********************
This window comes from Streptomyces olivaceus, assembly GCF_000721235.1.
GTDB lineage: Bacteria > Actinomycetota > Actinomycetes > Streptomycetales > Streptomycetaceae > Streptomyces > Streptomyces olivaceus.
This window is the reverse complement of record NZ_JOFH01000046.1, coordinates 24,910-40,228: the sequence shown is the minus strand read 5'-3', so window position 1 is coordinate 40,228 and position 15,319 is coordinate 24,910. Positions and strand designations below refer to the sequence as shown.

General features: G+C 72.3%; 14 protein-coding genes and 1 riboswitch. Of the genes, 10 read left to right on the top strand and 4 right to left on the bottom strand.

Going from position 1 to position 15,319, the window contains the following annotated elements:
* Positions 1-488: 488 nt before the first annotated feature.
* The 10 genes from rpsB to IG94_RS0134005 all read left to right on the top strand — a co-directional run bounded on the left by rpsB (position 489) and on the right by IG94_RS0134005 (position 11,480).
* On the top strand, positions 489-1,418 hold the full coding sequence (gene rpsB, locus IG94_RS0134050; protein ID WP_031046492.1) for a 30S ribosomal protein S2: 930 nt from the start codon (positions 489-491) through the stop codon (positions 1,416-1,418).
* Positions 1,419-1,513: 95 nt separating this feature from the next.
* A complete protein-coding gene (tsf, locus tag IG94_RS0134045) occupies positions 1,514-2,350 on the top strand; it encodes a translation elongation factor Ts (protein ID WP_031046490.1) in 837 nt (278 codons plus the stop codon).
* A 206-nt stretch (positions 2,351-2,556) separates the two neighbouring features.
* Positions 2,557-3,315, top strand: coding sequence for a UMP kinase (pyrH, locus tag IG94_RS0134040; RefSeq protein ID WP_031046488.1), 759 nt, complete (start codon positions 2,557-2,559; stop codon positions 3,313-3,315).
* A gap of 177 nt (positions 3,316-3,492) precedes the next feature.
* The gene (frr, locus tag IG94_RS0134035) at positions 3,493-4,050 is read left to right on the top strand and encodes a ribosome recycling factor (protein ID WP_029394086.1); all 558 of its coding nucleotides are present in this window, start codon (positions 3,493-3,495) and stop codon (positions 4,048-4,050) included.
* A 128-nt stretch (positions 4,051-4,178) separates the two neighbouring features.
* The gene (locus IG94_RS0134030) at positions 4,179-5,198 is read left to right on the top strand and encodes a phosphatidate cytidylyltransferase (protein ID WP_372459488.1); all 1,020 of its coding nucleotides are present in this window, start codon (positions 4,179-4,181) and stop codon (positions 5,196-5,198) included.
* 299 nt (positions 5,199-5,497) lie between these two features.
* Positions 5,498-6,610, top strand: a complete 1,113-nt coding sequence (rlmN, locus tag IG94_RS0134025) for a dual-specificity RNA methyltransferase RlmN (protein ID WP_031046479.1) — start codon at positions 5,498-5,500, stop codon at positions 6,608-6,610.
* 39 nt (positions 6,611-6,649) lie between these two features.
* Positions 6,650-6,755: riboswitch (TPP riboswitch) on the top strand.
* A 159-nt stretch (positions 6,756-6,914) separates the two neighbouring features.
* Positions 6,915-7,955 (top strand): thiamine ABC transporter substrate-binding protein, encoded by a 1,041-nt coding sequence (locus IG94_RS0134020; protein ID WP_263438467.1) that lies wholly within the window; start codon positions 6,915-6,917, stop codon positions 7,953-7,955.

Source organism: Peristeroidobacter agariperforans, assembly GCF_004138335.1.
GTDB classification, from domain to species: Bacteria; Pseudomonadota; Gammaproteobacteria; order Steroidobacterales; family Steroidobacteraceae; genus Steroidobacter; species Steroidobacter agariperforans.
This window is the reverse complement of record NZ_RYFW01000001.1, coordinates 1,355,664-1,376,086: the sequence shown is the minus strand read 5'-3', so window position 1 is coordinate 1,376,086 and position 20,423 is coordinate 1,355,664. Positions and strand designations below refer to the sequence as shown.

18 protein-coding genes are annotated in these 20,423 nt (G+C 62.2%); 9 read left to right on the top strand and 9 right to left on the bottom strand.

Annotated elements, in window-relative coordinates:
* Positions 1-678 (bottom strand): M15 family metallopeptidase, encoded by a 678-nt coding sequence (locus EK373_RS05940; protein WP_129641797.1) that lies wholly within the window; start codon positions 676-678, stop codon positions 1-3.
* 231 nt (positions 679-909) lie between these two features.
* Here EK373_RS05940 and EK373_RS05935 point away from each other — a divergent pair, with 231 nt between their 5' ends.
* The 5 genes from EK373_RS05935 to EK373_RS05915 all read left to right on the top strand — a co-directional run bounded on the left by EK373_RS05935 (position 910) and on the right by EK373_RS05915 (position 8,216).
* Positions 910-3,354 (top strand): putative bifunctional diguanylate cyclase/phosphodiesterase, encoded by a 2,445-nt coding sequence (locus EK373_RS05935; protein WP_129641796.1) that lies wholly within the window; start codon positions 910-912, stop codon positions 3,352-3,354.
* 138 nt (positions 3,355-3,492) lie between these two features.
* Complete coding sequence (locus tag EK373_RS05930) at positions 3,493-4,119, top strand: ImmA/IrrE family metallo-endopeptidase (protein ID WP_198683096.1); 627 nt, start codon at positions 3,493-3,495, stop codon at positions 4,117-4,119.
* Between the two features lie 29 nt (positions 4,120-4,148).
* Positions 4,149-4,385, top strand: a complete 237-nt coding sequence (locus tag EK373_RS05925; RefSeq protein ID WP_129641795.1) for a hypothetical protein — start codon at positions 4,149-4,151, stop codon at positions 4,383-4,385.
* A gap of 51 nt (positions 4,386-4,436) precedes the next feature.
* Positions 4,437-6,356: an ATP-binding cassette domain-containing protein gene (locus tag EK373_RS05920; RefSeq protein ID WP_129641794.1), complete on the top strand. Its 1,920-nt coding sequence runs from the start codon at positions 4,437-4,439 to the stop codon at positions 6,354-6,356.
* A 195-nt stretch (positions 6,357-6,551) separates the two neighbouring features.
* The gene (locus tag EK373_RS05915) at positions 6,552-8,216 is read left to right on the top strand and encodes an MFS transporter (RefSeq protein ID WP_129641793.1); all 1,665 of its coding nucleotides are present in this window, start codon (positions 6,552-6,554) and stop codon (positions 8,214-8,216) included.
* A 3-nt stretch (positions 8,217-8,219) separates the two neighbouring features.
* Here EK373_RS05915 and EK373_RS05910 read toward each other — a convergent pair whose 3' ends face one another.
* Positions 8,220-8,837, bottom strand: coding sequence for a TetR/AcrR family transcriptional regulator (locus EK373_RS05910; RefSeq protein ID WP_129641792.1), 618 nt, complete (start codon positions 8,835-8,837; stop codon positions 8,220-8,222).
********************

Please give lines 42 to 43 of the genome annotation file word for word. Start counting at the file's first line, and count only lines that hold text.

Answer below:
* Here EK373_RS05915 and EK373_RS05910 read toward each other — a convergent pair whose 3' ends face one another.
* Positions 8,220-8,837, bottom strand: coding sequence for a TetR/AcrR family transcriptional regulator (locus EK373_RS05910; RefSeq protein ID WP_129641792.1), 618 nt, complete (start codon positions 8,835-8,837; stop codon positions 8,220-8,222).